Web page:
D.P. Gupta, J.
1.The question which has been raised in these two writ petitions is identical, viz., as to whether a person who has obtained a degree in veterinary science is eligible to appear as a candidate for appointment to the Rajasthan Administrative Service under the Rajasthan Administrative Service (Emergency Recruitment)Rules, 1976 (hereinafter called 'the Rules'.)
2. The petitioners in both these writ petitions are Graduates, having obtained a degree in Veterinary Science and Animal Husbandry, which in short is called BVSc. and A.H. It is not in dispute that the two petitioners are otherwise qualified to appear at the emergency recruitment of the Rajasthan Administrative Service under the Rules. However, their applications for appearing at the Emergency Recruitment Examination held under the Rules have been rejected by the Rajasthan Public Service Commission (hereinafter referred to as 'the Commission') on the ground that the degree of BVSc, and A.H possessed by them has not been recognised for recruitment to the Rajasthan Administrative Service, under the Rules.
3. The decision of the question which arises in these two writ petitions would turn entirely on the interpretation of Rule 11(1) of the Rules which reads as under:
11. Qualifications. (1) A candidate must hold a degree in Arts, Science, Engineering, Agriculture or Commerce of a University established by law in India or of a foreign University declared by the Government to be equivalent to a degree of a University established by law in India or a degree or diploma recognised by the Government as equivalent thereof.
4. The contention of the learned Counsel for the petitioners is chat the degree in Veterinary Science and Animal Husbandry is comprised in the 'degree in science' specified in Rule 11(1) while the contention of the learned Additional Government Advocate on the other hard is that the degree in Science referred to in Rule 11 is restricted only to a degree in basic sciences and it does not include the degree possessed by the petitioners or even a degree in medicine for that matter. To arrive at the proper meaning of the words 'Degree in Science' as employed in Rule 11 and to arrive at a correct interpretation of the provisions of the aforesaid rule it would be useful to refer to the provisions of Rule 12 of the Rajasthan Administrative Service Rules, 1954 (hereinafter referred to as 'the parent rules'), which pertain inter alia to the regular recruitment to the Rajasthan Administrative Service by direct recruitment. In the parent rules the academic qualifications required for appointment to the Rajasthan Administrative Service are enumerated in Rule 12 as under-:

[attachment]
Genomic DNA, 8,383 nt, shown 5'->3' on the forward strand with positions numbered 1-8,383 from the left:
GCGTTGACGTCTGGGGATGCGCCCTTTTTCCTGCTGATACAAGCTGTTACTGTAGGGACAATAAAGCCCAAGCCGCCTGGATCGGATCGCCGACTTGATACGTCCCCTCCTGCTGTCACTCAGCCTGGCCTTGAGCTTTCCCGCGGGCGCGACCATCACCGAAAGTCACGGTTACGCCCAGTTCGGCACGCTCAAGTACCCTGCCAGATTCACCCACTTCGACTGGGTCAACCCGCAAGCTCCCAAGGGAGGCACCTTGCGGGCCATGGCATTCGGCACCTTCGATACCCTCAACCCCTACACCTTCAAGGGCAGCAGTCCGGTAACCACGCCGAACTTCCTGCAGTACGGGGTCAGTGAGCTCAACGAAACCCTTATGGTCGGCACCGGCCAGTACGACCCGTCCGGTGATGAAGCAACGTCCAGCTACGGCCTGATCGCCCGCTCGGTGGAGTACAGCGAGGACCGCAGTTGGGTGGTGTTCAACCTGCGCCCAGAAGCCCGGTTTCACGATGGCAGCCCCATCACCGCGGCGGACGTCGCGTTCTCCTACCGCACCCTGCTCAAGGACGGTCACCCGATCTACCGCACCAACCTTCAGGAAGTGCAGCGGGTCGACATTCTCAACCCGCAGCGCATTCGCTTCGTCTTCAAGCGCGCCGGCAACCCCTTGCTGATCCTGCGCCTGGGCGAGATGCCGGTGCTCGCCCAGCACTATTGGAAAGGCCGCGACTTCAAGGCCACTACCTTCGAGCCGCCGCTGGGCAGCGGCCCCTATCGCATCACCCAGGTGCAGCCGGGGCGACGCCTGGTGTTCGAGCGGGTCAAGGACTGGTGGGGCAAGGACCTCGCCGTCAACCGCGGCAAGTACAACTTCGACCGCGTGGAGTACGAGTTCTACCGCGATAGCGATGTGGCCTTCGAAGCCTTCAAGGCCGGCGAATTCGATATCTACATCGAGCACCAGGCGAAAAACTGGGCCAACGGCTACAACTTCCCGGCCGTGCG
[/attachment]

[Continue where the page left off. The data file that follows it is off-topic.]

A candidate for direct recruitment must hold a degree in Engineering or Technology, arts, science, agriculture or commerce of a University established by law in India or of a foreign university declared by Government in consultation with the commission, to be equivalent of a degree of a university established by law in India.
Explanation: For the purpose of this rule a degree in arts, science does not include a degree in medicine.